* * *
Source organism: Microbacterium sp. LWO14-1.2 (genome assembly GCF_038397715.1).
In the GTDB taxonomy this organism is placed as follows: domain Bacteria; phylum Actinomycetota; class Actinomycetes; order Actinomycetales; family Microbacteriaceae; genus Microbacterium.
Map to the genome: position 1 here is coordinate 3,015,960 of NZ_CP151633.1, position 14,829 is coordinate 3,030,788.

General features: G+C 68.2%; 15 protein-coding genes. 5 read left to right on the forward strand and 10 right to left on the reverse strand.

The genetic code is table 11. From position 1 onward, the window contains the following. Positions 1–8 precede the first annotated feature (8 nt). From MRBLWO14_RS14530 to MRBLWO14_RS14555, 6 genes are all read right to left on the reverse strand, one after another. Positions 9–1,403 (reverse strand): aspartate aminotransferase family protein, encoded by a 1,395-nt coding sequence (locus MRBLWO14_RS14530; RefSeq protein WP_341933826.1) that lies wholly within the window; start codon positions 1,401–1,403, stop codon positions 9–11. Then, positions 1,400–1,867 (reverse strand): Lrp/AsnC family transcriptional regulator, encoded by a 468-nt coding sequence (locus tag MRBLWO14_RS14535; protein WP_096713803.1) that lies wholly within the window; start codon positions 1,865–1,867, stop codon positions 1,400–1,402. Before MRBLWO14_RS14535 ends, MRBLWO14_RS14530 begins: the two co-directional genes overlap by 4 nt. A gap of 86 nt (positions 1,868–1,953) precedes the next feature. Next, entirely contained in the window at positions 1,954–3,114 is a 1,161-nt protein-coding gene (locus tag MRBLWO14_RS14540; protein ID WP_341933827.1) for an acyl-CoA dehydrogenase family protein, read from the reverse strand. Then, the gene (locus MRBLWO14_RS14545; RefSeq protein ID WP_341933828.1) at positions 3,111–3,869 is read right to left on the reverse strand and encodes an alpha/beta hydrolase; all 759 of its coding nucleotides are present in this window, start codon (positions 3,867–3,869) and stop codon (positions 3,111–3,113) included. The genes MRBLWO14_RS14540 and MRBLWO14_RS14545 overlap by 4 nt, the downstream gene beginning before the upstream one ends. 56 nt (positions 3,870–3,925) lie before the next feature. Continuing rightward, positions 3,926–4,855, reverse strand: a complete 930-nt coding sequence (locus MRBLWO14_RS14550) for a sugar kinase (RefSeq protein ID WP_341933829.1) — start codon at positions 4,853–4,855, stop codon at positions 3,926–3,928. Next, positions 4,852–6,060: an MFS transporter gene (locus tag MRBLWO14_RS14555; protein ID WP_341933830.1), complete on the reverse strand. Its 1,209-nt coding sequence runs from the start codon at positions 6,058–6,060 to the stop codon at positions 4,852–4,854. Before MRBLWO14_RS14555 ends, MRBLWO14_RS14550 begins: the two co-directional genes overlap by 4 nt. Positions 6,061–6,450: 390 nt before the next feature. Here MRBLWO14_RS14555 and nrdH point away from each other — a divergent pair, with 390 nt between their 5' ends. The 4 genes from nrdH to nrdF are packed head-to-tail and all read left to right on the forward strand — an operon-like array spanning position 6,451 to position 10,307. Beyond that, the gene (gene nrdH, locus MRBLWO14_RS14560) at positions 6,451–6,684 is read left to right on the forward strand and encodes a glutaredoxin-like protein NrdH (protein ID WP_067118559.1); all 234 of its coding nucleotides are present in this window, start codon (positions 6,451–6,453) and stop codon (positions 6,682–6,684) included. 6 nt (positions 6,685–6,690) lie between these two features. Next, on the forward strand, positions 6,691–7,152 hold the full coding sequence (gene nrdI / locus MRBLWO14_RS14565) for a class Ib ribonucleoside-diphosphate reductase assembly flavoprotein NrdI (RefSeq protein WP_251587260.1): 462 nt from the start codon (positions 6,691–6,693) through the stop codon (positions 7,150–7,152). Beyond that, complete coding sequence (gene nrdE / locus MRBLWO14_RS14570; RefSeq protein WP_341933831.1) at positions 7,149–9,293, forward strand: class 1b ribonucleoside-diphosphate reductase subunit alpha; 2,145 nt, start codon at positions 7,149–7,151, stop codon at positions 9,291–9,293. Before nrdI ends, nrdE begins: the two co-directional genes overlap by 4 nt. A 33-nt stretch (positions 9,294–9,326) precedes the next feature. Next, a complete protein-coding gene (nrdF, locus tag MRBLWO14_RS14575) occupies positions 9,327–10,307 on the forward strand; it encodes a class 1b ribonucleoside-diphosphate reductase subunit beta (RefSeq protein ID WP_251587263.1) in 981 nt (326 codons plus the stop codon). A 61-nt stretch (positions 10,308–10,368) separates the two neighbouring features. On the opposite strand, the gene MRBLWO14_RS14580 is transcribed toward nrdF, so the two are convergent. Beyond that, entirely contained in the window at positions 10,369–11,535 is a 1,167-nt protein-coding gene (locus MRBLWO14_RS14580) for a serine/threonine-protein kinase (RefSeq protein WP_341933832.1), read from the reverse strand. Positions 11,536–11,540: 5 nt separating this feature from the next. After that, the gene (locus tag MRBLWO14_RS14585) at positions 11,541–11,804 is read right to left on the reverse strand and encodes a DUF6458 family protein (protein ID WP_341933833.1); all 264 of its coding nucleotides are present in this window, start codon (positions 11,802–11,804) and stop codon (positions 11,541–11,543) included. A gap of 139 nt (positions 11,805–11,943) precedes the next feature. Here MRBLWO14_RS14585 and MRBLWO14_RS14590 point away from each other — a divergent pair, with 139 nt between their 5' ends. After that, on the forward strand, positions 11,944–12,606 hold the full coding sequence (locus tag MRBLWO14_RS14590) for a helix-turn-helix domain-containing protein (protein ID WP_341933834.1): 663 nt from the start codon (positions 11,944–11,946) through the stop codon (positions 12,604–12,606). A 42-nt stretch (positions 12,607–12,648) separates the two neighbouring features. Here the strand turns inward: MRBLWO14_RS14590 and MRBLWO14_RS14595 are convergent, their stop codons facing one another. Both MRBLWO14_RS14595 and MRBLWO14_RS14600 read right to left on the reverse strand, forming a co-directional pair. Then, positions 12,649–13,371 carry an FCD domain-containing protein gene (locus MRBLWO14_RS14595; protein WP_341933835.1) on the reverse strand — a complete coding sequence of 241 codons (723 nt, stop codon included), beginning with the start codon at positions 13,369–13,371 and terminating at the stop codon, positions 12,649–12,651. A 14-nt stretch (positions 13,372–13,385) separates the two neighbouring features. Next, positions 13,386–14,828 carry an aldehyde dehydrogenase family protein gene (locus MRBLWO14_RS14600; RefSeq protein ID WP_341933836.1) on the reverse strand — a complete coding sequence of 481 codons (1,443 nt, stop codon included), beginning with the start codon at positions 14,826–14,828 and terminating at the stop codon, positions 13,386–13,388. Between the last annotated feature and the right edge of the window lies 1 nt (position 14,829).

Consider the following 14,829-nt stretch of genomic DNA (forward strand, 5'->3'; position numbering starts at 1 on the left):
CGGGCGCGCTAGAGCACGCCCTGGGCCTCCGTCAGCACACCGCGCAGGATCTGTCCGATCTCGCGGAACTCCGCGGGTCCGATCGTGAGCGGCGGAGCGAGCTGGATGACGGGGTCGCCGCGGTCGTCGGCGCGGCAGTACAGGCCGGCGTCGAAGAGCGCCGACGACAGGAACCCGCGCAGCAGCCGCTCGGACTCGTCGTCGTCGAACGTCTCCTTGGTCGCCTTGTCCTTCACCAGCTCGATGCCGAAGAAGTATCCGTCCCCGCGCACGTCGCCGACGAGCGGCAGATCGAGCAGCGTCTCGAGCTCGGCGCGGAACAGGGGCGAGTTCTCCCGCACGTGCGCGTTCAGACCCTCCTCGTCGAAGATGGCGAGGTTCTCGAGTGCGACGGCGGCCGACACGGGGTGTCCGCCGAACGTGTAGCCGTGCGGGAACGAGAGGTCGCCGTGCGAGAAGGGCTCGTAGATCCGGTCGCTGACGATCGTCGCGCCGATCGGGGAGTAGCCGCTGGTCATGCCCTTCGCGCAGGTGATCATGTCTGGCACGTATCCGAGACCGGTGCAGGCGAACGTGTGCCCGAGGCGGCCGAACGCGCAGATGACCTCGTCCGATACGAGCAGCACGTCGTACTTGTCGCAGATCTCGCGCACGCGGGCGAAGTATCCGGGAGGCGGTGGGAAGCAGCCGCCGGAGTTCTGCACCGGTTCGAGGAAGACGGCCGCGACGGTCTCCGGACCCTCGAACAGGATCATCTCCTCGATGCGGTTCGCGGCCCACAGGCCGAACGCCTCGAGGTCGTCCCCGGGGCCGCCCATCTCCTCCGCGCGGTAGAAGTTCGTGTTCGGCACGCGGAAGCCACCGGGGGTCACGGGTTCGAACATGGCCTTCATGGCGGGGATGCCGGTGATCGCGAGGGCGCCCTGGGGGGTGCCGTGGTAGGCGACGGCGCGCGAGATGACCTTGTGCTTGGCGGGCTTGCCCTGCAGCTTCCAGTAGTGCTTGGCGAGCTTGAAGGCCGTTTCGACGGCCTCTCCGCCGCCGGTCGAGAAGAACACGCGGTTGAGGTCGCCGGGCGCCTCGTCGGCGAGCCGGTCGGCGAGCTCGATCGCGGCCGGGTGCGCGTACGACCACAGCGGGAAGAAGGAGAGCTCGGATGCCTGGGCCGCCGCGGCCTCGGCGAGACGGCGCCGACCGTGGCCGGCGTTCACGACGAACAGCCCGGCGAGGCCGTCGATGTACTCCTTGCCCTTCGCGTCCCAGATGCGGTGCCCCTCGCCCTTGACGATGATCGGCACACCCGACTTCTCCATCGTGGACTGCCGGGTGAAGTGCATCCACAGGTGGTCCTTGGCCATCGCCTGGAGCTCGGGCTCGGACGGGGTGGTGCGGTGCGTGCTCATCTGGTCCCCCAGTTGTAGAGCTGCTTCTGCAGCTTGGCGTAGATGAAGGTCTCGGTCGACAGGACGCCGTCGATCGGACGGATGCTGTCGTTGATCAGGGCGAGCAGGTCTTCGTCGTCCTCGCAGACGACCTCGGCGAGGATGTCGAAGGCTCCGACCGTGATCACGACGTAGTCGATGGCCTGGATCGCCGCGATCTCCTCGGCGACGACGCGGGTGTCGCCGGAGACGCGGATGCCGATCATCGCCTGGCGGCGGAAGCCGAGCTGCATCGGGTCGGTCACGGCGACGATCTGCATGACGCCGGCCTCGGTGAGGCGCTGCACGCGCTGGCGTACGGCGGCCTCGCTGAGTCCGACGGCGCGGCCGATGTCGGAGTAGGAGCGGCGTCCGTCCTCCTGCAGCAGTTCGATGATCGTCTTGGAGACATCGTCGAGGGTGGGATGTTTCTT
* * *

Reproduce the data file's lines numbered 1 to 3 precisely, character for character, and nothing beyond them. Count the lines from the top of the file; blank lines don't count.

Source organism: Microbacterium sp. LWO14-1.2 (genome assembly GCF_038397715.1).
In the GTDB taxonomy this organism is placed as follows: domain Bacteria; phylum Actinomycetota; class Actinomycetes; order Actinomycetales; family Microbacteriaceae; genus Microbacterium.
Map to the genome: position 1 here is coordinate 3,015,960 of NZ_CP151633.1, position 14,829 is coordinate 3,030,788.